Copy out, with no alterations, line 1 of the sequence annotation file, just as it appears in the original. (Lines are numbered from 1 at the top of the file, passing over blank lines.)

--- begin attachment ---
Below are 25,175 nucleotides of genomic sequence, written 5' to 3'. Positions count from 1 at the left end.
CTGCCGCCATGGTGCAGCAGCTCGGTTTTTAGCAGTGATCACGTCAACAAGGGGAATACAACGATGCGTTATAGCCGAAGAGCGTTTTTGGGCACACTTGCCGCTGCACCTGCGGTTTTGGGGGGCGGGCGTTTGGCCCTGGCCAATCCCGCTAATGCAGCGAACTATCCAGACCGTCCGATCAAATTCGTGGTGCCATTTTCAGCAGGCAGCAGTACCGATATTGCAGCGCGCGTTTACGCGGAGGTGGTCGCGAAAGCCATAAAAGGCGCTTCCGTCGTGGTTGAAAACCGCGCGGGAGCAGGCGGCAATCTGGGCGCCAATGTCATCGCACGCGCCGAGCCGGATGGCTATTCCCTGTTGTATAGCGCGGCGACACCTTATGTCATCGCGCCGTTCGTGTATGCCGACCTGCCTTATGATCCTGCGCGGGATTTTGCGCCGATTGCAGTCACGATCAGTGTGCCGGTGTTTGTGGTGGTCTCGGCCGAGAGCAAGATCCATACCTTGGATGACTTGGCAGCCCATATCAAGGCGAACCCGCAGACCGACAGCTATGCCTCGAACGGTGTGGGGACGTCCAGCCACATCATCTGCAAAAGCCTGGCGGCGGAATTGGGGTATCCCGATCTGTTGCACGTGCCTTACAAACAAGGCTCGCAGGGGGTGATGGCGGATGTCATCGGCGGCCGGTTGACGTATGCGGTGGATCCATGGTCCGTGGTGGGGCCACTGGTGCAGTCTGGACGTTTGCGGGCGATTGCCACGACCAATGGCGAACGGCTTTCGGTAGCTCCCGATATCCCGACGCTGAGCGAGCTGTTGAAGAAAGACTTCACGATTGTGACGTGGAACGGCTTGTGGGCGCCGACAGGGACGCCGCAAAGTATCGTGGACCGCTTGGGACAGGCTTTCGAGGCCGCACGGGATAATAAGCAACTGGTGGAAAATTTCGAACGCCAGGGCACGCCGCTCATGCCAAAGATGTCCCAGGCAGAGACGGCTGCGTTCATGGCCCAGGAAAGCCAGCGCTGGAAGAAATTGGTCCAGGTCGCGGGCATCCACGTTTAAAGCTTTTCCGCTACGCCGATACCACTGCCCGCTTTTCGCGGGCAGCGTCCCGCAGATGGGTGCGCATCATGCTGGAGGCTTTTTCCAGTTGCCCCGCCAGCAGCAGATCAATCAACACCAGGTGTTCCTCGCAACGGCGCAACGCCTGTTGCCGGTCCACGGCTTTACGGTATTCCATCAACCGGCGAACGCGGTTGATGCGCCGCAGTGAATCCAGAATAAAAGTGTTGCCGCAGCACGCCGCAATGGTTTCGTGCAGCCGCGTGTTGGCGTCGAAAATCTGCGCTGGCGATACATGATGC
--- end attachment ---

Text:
Below are 25,175 nucleotides of genomic sequence, written 5' to 3'. Positions count from 1 at the left end.